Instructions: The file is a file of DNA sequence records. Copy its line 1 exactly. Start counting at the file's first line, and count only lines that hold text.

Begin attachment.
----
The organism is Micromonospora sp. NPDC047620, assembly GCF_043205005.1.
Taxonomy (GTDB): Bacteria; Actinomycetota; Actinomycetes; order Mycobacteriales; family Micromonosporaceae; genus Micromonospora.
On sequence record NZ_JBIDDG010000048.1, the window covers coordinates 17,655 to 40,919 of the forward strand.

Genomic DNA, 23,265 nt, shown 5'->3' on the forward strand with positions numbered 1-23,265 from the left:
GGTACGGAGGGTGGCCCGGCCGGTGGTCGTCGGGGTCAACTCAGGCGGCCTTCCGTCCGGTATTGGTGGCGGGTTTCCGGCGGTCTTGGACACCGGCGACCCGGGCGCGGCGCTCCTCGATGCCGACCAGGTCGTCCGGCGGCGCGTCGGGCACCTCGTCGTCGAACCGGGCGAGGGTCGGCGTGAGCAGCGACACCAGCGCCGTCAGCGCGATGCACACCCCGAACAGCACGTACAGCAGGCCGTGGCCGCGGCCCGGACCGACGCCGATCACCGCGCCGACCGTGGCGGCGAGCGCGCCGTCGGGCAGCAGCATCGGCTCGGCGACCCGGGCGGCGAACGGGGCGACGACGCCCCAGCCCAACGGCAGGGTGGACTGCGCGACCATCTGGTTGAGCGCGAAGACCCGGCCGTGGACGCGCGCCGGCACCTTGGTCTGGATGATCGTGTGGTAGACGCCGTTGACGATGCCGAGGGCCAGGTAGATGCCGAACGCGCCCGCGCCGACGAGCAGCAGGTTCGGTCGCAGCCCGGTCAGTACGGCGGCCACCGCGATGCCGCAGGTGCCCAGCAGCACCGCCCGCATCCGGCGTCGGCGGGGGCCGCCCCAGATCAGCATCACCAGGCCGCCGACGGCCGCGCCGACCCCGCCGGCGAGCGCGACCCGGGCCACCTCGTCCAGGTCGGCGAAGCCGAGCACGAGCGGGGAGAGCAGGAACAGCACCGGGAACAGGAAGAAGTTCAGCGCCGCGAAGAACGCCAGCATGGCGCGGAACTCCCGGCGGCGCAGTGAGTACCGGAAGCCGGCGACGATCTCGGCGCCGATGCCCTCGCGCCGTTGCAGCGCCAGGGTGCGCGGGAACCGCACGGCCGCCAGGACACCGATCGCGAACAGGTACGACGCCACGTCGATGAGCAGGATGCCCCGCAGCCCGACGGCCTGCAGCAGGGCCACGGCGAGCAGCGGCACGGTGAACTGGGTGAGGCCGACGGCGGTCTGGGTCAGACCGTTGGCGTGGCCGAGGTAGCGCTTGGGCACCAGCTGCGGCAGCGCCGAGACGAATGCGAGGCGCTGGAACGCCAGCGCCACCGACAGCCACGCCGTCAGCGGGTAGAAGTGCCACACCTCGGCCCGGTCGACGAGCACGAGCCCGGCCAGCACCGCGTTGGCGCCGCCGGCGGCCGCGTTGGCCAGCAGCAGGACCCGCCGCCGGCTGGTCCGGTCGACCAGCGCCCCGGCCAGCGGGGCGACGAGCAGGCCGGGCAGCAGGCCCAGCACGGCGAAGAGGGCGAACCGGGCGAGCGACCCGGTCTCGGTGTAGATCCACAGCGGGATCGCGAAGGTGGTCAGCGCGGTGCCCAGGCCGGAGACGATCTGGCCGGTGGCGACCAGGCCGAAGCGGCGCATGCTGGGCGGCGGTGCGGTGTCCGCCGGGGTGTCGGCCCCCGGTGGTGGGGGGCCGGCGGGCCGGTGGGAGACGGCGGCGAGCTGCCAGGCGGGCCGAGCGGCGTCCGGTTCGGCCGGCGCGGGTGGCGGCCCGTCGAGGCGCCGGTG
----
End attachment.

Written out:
The organism is Micromonospora sp. NPDC047620, assembly GCF_043205005.1.